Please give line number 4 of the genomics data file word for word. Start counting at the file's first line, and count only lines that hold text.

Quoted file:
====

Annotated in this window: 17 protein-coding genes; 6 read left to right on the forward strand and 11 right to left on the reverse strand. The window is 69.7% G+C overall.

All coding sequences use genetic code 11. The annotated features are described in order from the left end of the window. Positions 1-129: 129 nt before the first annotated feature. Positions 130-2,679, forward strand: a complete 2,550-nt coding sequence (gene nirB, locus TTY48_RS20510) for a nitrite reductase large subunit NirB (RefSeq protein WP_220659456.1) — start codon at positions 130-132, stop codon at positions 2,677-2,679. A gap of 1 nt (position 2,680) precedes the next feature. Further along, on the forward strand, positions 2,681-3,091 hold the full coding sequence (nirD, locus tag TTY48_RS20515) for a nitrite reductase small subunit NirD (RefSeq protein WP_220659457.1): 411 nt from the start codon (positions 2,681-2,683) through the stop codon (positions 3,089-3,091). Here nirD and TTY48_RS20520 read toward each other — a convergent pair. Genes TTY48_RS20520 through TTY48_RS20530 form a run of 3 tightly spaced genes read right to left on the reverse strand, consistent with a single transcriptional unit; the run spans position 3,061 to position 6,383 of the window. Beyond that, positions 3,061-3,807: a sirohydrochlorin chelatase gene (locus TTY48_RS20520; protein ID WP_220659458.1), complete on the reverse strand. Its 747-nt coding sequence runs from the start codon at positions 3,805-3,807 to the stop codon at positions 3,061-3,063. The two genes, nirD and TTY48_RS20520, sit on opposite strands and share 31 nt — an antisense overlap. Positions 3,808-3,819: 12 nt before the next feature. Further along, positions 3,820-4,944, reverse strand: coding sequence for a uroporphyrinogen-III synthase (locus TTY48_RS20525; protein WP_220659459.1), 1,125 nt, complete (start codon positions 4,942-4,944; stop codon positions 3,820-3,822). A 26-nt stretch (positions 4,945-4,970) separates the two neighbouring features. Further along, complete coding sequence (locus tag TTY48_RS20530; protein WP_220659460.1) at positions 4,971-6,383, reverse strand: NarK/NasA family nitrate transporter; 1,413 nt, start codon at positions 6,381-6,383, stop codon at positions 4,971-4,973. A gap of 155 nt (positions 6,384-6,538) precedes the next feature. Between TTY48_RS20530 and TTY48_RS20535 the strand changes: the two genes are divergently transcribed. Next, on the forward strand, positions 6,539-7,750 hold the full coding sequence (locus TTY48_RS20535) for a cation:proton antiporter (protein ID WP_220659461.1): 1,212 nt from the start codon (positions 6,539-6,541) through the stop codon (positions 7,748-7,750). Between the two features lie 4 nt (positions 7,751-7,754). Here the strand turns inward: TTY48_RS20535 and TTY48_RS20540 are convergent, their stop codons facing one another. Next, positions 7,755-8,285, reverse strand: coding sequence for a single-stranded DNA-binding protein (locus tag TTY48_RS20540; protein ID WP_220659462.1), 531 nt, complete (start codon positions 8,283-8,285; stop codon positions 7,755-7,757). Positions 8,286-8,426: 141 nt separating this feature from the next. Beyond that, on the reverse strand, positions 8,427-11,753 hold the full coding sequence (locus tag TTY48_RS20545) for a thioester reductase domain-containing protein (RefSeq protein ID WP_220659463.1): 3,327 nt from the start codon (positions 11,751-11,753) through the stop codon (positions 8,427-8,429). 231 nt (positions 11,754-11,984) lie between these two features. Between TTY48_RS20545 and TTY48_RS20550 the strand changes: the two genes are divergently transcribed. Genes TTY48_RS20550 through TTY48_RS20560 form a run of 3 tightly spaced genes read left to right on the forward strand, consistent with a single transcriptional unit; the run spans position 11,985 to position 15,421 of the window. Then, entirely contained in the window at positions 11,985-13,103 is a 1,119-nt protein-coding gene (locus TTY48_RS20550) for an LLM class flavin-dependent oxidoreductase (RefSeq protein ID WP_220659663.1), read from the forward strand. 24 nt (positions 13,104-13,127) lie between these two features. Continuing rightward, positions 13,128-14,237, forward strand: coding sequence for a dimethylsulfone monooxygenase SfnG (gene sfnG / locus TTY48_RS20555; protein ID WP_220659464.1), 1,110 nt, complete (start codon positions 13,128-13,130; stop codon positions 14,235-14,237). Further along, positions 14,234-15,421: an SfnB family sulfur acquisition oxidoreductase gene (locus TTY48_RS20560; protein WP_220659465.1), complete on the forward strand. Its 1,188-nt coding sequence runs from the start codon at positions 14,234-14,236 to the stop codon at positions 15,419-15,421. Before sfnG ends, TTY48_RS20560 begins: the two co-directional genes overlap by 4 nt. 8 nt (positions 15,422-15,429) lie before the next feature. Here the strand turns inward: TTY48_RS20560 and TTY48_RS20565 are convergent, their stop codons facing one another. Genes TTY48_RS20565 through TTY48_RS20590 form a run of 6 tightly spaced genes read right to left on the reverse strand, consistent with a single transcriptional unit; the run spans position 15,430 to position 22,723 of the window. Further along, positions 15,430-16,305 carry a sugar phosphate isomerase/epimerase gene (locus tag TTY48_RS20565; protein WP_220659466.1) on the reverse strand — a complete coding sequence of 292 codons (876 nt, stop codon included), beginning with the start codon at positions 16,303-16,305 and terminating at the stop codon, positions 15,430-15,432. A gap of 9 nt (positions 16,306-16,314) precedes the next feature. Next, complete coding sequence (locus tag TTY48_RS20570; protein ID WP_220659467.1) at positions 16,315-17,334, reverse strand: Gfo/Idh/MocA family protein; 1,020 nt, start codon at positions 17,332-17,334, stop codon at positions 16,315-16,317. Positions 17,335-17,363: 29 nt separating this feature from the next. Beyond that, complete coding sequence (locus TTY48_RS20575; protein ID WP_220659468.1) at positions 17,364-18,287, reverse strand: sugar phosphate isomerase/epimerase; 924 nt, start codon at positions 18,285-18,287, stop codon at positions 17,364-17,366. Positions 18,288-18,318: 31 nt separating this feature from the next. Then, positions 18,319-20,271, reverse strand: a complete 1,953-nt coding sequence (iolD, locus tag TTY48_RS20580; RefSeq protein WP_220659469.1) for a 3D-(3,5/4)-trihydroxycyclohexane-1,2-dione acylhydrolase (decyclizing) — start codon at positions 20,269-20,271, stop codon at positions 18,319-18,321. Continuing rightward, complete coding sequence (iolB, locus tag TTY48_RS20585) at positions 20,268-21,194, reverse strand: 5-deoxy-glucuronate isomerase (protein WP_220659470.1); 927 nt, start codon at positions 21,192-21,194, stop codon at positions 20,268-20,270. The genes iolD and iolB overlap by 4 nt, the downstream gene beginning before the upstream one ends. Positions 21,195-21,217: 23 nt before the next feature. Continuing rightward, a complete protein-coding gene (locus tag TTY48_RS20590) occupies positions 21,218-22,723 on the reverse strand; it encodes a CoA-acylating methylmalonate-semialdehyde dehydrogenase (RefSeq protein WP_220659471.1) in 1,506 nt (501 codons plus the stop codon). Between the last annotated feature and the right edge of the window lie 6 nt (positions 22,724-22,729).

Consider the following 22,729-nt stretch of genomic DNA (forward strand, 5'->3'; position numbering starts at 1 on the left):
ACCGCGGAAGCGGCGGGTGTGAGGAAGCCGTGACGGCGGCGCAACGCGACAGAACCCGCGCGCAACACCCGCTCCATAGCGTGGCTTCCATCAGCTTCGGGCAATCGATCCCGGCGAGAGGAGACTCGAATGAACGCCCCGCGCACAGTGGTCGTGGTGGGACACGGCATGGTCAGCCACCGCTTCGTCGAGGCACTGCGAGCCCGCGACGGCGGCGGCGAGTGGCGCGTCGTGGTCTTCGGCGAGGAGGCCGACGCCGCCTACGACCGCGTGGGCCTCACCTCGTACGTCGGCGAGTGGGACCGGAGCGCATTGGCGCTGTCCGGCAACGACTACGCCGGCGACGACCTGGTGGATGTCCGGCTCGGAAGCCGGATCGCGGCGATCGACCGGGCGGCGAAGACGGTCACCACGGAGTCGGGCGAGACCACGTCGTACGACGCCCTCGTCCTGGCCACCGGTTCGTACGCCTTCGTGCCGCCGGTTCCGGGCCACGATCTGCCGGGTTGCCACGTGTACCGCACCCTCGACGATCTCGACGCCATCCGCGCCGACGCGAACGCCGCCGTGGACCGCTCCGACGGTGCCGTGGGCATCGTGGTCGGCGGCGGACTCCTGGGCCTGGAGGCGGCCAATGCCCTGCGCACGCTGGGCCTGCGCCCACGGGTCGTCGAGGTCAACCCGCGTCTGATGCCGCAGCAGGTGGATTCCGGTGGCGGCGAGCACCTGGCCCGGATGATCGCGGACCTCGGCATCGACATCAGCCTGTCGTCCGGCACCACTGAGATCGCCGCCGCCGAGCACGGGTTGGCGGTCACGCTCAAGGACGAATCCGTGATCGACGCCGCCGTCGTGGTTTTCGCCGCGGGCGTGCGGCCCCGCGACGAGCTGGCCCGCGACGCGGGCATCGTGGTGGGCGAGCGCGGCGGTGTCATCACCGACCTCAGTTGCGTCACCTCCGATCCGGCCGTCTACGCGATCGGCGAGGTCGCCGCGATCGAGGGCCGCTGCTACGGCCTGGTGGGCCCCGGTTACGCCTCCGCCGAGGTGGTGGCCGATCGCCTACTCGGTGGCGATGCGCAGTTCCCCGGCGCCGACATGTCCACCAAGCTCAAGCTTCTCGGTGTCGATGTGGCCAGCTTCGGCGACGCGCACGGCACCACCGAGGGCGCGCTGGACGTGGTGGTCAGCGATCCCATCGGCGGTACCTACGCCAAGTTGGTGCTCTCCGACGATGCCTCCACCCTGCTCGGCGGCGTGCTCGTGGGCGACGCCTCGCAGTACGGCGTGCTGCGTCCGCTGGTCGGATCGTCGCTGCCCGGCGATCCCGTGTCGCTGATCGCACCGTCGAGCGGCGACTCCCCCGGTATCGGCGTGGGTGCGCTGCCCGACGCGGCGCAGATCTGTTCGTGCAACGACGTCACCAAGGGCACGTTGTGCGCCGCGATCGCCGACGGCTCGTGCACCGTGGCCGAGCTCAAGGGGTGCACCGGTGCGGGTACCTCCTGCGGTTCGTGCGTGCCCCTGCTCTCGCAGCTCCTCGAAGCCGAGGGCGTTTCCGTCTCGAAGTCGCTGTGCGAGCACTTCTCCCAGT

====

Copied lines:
ACCGCGGAAGCGGCGGGTGTGAGGAAGCCGTGACGGCGGCGCAACGCGACAGAACCCGCGCGCAACACCCGCTCCATAGCGTGGCTTCCATCAGCTTCGGGCAATCGATCCCGGCGAGAGGAGACTCGAATGAACGCCCCGCGCACAGTGGTCGTGGTGGGACACGGCATGGTCAGCCACCGCTTCGTCGAGGCACTGCGAGCCCGCGACGGCGGCGGCGAGTGGCGCGTCGTGGTCTTCGGCGAGGAGGCCGACGCCGCCTACGACCGCGTGGGCCTCACCTCGTACGTCGGCGAGTGGGACCGGAGCGCATTGGCGCTGTCCGGCAACGACTACGCCGGCGACGACCTGGTGGATGTCCGGCTCGGAAGCCGGATCGCGGCGATCGACCGGGCGGCGAAGACGGTCACCACGGAGTCGGGCGAGACCACGTCGTACGACGCCCTCGTCCTGGCCACCGGTTCGTACGCCTTCGTGCCGCCGGTTCCGGGCCACGATCTGCCGGGTTGCCACGTGTACCGCACCCTCGACGATCTCGACGCCATCCGCGCCGACGCGAACGCCGCCGTGGACCGCTCCGACGGTGCCGTGGGCATCGTGGTCGGCGGCGGACTCCTGGGCCTGGAGGCGGCCAATGCCCTGCGCACGCTGGGCCTGCGCCCACGGGTCGTCGAGGTCAACCCGCGTCTGATGCCGCAGCAGGTGGATTCCGGTGGCGGCGAGCACCTGGCCCGGATGATCGCGGACCTCGGCATCGACATCAGCCTGTCGTCCGGCACCACTGAGATCGCCGCCGCCGAGCACGGGTTGGCGGTCACGCTCAAGGACGAATCCGTGATCGACGCCGCCGTCGTGGTTTTCGCCGCGGGCGTGCGGCCCCGCGACGAGCTGGCCCGCGACGCGGGCATCGTGGTGGGCGAGCGCGGCGGTGTCATCACCGACCTCAGTTGCGTCACCTCCGATCCGGCCGTCTACGCGATCGGCGAGGTCGCCGCGATCGAGGGCCGCTGCTACGGCCTGGTGGGCCCCGGTTACGCCTCCGCCGAGGTGGTGGCCGATCGCCTACTCGGTGGCGATGCGCAGTTCCCCGGCGCCGACATGTCCACCAAGCTCAAGCTTCTCGGTGTCGATGTGGCCAGCTTCGGCGACGCGCACGGCACCACCGAGGGCGCGCTGGACGTGGTGGTCAGCGATCCCATCGGCGGTACCTACGCCAAGTTGGTGCTCTCCGACGATGCCTCCACCCTGCTCGGCGGCGTGCTCGTGGGCGACGCCTCGCAGTACGGCGTGCTGCGTCCGCTGGTCGGATCGTCGCTGCCCGGCGATCCCGTGTCGCTGATCGCACCGTCGAGCGGCGACTCCCCCGGTATCGGCGTGGGTGCGCTGCCCGACGCGGCGCAGATCTGTTCGTGCAACGACGTCACCAAGGGCACGTTGTGCGCCGCGATCGCCGACGGCTCGTGCACCGTGGCCGAGCTCAAGGGGTGCACCGGTGCGGGTACCTCCTGCGGTTCGTGCGTGCCCCTGCTCTCGCAGCTCCTCGAAGCCGAGGGCGTTTCCGTCTCGAAGTCGCTGTGCGAGCACTTCTCCCAGT